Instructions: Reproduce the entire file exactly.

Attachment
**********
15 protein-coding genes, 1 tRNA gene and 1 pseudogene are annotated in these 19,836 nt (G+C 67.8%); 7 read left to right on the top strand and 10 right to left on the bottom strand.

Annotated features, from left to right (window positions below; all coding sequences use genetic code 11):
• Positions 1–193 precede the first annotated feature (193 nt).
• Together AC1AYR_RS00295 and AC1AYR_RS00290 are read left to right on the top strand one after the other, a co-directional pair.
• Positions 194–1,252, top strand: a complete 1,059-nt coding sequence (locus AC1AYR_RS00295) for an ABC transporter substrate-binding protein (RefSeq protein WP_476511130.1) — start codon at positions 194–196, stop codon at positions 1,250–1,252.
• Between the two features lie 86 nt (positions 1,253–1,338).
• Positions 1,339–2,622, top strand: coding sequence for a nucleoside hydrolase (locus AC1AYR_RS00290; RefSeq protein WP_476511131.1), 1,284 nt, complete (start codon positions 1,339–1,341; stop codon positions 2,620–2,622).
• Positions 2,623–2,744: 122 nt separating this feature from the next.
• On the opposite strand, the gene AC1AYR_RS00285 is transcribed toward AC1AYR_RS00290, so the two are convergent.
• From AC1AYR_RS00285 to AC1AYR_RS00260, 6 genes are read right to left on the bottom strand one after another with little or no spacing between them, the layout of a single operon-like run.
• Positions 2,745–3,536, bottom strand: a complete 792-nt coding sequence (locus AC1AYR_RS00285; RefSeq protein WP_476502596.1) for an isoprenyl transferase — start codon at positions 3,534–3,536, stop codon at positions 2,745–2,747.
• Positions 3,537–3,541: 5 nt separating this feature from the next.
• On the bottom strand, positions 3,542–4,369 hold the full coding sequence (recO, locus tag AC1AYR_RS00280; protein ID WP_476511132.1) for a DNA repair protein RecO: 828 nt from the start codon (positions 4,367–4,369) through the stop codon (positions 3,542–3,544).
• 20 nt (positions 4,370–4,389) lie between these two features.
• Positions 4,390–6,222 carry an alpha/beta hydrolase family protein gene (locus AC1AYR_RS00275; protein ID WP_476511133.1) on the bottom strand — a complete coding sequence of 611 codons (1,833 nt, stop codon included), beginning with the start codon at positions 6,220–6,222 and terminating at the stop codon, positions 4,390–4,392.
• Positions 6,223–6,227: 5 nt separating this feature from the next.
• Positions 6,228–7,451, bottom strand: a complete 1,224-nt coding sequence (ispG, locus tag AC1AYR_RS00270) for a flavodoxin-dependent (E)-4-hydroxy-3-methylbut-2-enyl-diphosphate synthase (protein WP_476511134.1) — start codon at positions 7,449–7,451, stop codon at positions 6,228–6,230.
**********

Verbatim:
15 protein-coding genes, 1 tRNA gene and 1 pseudogene are annotated in these 19,836 nt (G+C 67.8%); 7 read left to right on the top strand and 10 right to left on the bottom strand.

Annotated features, from left to right (window positions below; all coding sequences use genetic code 11):
• Positions 1–193 precede the first annotated feature (193 nt).
• Together AC1AYR_RS00295 and AC1AYR_RS00290 are read left to right on the top strand one after the other, a co-directional pair.
• Positions 194–1,252, top strand: a complete 1,059-nt coding sequence (locus AC1AYR_RS00295) for an ABC transporter substrate-binding protein (RefSeq protein WP_476511130.1) — start codon at positions 194–196, stop codon at positions 1,250–1,252.
• Between the two features lie 86 nt (positions 1,253–1,338).
• Positions 1,339–2,622, top strand: coding sequence for a nucleoside hydrolase (locus AC1AYR_RS00290; RefSeq protein WP_476511131.1), 1,284 nt, complete (start codon positions 1,339–1,341; stop codon positions 2,620–2,622).
• Positions 2,623–2,744: 122 nt separating this feature from the next.
• On the opposite strand, the gene AC1AYR_RS00285 is transcribed toward AC1AYR_RS00290, so the two are convergent.
• From AC1AYR_RS00285 to AC1AYR_RS00260, 6 genes are read right to left on the bottom strand one after another with little or no spacing between them, the layout of a single operon-like run.
• Positions 2,745–3,536, bottom strand: a complete 792-nt coding sequence (locus AC1AYR_RS00285; RefSeq protein WP_476502596.1) for an isoprenyl transferase — start codon at positions 3,534–3,536, stop codon at positions 2,745–2,747.
• Positions 3,537–3,541: 5 nt separating this feature from the next.
• On the bottom strand, positions 3,542–4,369 hold the full coding sequence (recO, locus tag AC1AYR_RS00280; protein ID WP_476511132.1) for a DNA repair protein RecO: 828 nt from the start codon (positions 4,367–4,369) through the stop codon (positions 3,542–3,544).
• 20 nt (positions 4,370–4,389) lie between these two features.
• Positions 4,390–6,222 carry an alpha/beta hydrolase family protein gene (locus AC1AYR_RS00275; protein ID WP_476511133.1) on the bottom strand — a complete coding sequence of 611 codons (1,833 nt, stop codon included), beginning with the start codon at positions 6,220–6,222 and terminating at the stop codon, positions 4,390–4,392.
• Positions 6,223–6,227: 5 nt separating this feature from the next.
• Positions 6,228–7,451, bottom strand: a complete 1,224-nt coding sequence (ispG, locus tag AC1AYR_RS00270) for a flavodoxin-dependent (E)-4-hydroxy-3-methylbut-2-enyl-diphosphate synthase (protein WP_476511134.1) — start codon at positions 7,449–7,451, stop codon at positions 6,228–6,230.